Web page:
I have always been fascinated by Pope John Paul II. What many people don’t know about this incredible man of God, is that he was a fine athlete and outdoorsman as well. Even during the early years of his papacy, John Paul II was hiking, swimming, and running. He was criticized, in fact, for jogging in the Vatican Gardens, since tourists could see him from the top of the dome of St. Peters. When he was questioned about the cost of installing a pool so he could swim laps in the summer, he said, “It’s cheaper than a new conclave”.
I once found a short excerpt from one of Pope John Paul II’s writings entitled, Why do Men Climb Mountains? Unfortunately, I have never been able to locate it since. But in my search for this writing, I discovered one of his favorite heroes, Blessed Pier Giorgio Frassati. This young man died in his youth, but in his short life he accomplished much. One of the things that I found interesting was his quest to discover God in nature and physical endeavors. An avid skier, mountain climber, and overall outdoorsman, Frassati seemed unafraid to push his physical limits, and in doing so, found a way to glorify God. He also served the poor tirelessly in his short life, uniting himself to the suffering of those less fortunate.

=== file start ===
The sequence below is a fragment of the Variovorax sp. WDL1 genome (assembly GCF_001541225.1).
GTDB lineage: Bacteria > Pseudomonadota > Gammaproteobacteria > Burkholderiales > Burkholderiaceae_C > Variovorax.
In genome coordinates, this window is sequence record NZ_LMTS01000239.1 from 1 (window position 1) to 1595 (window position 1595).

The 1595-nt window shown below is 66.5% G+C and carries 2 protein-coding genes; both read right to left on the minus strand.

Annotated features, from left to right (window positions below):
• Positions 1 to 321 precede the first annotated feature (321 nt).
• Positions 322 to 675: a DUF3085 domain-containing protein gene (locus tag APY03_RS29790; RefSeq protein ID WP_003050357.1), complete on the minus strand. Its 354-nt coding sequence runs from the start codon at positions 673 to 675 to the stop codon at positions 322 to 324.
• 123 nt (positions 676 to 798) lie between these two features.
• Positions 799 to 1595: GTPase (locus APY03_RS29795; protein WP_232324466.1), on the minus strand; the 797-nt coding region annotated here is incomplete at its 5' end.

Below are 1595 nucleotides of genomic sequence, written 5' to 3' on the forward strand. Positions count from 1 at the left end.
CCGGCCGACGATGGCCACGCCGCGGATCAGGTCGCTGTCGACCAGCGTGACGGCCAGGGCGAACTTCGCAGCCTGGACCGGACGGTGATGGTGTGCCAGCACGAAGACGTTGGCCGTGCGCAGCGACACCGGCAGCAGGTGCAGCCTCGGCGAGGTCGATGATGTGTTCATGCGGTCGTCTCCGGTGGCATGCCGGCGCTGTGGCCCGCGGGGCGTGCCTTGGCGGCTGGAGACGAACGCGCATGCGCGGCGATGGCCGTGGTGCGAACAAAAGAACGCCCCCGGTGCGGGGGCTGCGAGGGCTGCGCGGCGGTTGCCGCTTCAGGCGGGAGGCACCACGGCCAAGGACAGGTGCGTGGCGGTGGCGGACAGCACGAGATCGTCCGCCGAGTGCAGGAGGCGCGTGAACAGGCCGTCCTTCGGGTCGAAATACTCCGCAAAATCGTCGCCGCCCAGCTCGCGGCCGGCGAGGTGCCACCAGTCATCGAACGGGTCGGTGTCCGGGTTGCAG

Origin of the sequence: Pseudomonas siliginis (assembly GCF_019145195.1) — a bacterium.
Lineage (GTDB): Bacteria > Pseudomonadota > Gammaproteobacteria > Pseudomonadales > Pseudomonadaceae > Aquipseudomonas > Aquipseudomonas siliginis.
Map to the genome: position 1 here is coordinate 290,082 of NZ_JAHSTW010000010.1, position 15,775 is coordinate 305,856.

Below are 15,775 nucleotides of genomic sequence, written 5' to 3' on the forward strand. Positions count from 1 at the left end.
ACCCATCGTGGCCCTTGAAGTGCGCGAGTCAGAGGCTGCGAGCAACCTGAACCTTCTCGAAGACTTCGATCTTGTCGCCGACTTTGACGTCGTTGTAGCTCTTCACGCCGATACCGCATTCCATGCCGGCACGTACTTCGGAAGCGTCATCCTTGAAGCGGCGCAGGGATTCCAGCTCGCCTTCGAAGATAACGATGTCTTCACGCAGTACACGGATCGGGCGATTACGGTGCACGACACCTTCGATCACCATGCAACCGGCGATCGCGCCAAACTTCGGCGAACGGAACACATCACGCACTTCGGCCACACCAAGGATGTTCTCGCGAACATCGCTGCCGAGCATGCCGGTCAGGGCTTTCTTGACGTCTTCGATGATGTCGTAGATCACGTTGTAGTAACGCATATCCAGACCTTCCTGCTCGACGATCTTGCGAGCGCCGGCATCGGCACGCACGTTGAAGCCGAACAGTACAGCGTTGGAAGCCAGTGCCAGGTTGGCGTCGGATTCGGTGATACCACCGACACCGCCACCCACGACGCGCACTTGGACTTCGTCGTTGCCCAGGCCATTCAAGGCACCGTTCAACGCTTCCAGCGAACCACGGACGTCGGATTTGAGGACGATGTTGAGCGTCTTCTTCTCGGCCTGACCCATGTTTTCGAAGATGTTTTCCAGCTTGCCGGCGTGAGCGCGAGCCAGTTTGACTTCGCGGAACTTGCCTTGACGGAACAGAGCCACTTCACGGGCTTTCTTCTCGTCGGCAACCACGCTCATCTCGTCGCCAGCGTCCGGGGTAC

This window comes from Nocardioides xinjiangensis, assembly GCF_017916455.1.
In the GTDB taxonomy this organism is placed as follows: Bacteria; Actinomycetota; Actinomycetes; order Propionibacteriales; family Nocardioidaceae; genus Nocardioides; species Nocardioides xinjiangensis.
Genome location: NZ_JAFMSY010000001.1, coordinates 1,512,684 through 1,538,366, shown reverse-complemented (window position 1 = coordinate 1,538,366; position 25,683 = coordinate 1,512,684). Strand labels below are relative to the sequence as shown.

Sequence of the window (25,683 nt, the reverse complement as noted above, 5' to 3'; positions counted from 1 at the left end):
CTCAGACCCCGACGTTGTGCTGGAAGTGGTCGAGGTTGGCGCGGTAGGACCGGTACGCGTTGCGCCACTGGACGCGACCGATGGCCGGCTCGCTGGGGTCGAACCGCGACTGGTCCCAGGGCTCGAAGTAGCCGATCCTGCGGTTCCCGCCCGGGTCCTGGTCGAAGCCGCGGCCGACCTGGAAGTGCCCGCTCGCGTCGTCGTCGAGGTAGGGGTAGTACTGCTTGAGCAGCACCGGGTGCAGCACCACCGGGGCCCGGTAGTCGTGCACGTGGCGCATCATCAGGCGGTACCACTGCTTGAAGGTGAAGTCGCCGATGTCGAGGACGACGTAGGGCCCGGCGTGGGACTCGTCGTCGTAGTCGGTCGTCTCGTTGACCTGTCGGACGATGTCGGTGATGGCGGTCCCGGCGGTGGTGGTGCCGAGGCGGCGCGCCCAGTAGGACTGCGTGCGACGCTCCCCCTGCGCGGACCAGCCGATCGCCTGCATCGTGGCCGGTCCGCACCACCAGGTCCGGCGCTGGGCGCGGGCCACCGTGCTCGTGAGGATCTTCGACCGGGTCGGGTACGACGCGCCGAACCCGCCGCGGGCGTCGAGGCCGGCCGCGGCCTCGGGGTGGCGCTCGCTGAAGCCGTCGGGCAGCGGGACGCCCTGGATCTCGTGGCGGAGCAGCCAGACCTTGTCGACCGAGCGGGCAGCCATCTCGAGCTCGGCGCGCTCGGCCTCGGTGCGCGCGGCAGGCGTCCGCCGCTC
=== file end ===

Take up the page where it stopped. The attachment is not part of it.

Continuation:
The words “Verso l’Alto” are commonly found on information about Pier Giorgio Frassati. In fact the words were scribbled on a photograph taken of Pier Giorgio on June 7, 1925. In the picture he was climbing a mountain and looking skyward. It was taken just one month before he died suddenly of an illness. The words translated mean, “toward the top” or “always upward”, and after his death they took on more meaning for others who remembered him “striving to reach the summit of eternal life.”
Pier Giorgio Frassati made the connection between the body, the mind, and the spirit, and offered all of them to the glory of God.
I think his motto is worth considering. Whether it’s a long run in preparation for a marathon, or just training for the marathon that is life, I hope that I can remember the words of this courageous young man and seek to be climbing (or running) “Verso l’Alto!